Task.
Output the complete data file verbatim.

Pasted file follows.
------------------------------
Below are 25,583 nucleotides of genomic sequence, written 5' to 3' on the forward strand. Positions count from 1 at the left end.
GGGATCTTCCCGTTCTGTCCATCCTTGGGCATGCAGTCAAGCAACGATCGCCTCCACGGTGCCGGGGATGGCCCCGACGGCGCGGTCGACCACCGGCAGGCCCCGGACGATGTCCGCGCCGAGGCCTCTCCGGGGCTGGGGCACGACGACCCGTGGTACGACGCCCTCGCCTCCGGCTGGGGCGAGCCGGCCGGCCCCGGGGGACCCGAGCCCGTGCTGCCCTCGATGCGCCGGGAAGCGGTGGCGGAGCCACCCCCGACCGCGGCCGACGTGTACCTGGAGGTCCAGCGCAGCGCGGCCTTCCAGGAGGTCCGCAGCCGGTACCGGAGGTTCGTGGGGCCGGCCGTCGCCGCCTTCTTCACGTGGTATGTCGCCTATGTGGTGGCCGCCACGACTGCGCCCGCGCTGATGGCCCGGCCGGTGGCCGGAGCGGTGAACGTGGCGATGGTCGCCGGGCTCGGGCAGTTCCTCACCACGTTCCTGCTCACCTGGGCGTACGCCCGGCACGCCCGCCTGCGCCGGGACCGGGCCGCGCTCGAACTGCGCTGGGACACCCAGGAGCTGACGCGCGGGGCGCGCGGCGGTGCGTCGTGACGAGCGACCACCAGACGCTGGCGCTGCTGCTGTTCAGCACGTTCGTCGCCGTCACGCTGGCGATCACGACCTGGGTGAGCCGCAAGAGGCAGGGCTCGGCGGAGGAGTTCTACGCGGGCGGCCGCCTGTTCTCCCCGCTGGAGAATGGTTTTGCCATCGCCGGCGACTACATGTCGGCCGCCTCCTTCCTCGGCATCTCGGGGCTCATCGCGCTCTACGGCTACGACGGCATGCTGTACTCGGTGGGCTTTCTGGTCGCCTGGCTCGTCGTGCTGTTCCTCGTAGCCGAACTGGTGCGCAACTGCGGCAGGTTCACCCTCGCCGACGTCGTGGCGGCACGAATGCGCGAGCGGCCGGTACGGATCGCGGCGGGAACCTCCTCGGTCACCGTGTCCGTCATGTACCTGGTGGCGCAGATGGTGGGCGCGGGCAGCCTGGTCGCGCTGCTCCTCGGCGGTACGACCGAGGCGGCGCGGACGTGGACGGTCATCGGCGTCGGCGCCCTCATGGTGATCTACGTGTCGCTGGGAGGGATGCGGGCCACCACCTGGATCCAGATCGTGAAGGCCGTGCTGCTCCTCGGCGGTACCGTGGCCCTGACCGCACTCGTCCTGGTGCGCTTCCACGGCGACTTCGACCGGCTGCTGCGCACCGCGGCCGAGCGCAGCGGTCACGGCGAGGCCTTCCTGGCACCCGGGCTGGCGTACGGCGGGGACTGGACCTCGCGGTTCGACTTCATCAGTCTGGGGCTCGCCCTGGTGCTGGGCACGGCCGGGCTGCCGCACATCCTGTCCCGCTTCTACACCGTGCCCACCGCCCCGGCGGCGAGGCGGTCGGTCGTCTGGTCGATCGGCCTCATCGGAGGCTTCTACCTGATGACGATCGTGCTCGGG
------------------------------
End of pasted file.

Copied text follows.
Below are 25,583 nucleotides of genomic sequence, written 5' to 3' on the forward strand. Positions count from 1 at the left end.
GGGATCTTCCCGTTCTGTCCATCCTTGGGCATGCAGTCAAGCAACGATCGCCTCCACGGTGCCGGGGATGGCCCCGACGGCGCGGTCGACCACCGGCAGGCCCCGGACGATGTCCGCGCCGAGGCCTCTCCGGGGCTGGGGCACGACGACCCGTGGTACGACGCCCTCGCCTCCGGCTGGGGCGAGCCGGCCGGCCCCGGGGGACCCGAGCCCGTGCTGCCCTCGATGCGCCGGGAAGCGGTGGCGGAGCCACCCCCGACCGCGGCCGACGTGTACCTGGAGGTCCAGCGCAGCGCGGCCTTCCAGGAGGTCCGCAGCCGGTACCGGAGGTTCGTGGGGCCGGCCGTCGCCGCCTTCTTCACGTGGTATGTCGCCTATGTGGTGGCCGCCACGACTGCGCCCGCGCTGATGGCCCGGCCGGTGGCCGGAGCGGTGAACGTGGCGATGGTCGCCGGGCTCGGGCAGTTCCTCACCACGTTCCTGCTCACCTGGGCGTACGCCCGGCACGCCCGCCTGCGCCGGGACCGGGCCGCGCTCGAACTGCGCTGGGACACCCAGGAGCTGACGCGCGGGGCGCGCGGCGGTGCGTCGTGACGAGCGACCACCAGACGCTGGCGCTGCTGCTGTTCAGCACGTTCGTCGCCGTCACGCTGGCGATCACGACCTGGGTGAGCCGCAAGAGGCAGGGCTCGGCGGAGGAGTTCTACGCGGGCGGCCGCCTGTTCTCCCCGCTGGAGAATGGTTTTGCCATCGCCGGCGACTACATGTCGGCCGCCTCCTTCCTCGGCATCTCGGGGCTCATCGCGCTCTACGGCTACGACGGCATGCTGTACTCGGTGGGCTTTCTGGTCGCCTGGCTCGTCGTGCTGTTCCTCGTAGCCGAACTGGTGCGCAACTGCGGCAGGTTCACCCTCGCCGACGTCGTGGCGGCACGAATGCGCGAGCGGCCGGTACGGATCGCGGCGGGAACCTCCTCGGTCACCGTGTCCGTCATGTACCTGGTGGCGCAGATGGTGGGCGCGGGCAGCCTGGTCGCGCTGCTCCTCGGCGGTACGACCGAGGCGGCGCGGACGTGGACGGTCATCGGCGTCGGCGCCCTCATGGTGATCTACGTGTCGCTGGGAGGGATGCGGGCCACCACCTGGATCCAGATCGTGAAGGCCGTGCTGCTCCTCGGCGGTACCGTGGCCCTGACCGCACTCGTCCTGGTGCGCTTCCACGGCGACTTCGACCGGCTGCTGCGCACCGCGGCCGAGCGCAGCGGTCACGGCGAGGCCTTCCTGGCACCCGGGCTGGCGTACGGCGGGGACTGGACCTCGCGGTTCGACTTCATCAGTCTGGGGCTCGCCCTGGTGCTGGGCACGGCCGGGCTGCCGCACATCCTGTCCCGCTTCTACACCGTGCCCACCGCCCCGGCGGCGAGGCGGTCGGTCGTCTGGTCGATCGGCCTCATCGGAGGCTTCTACCTGATGACGATCGTGCTCGGG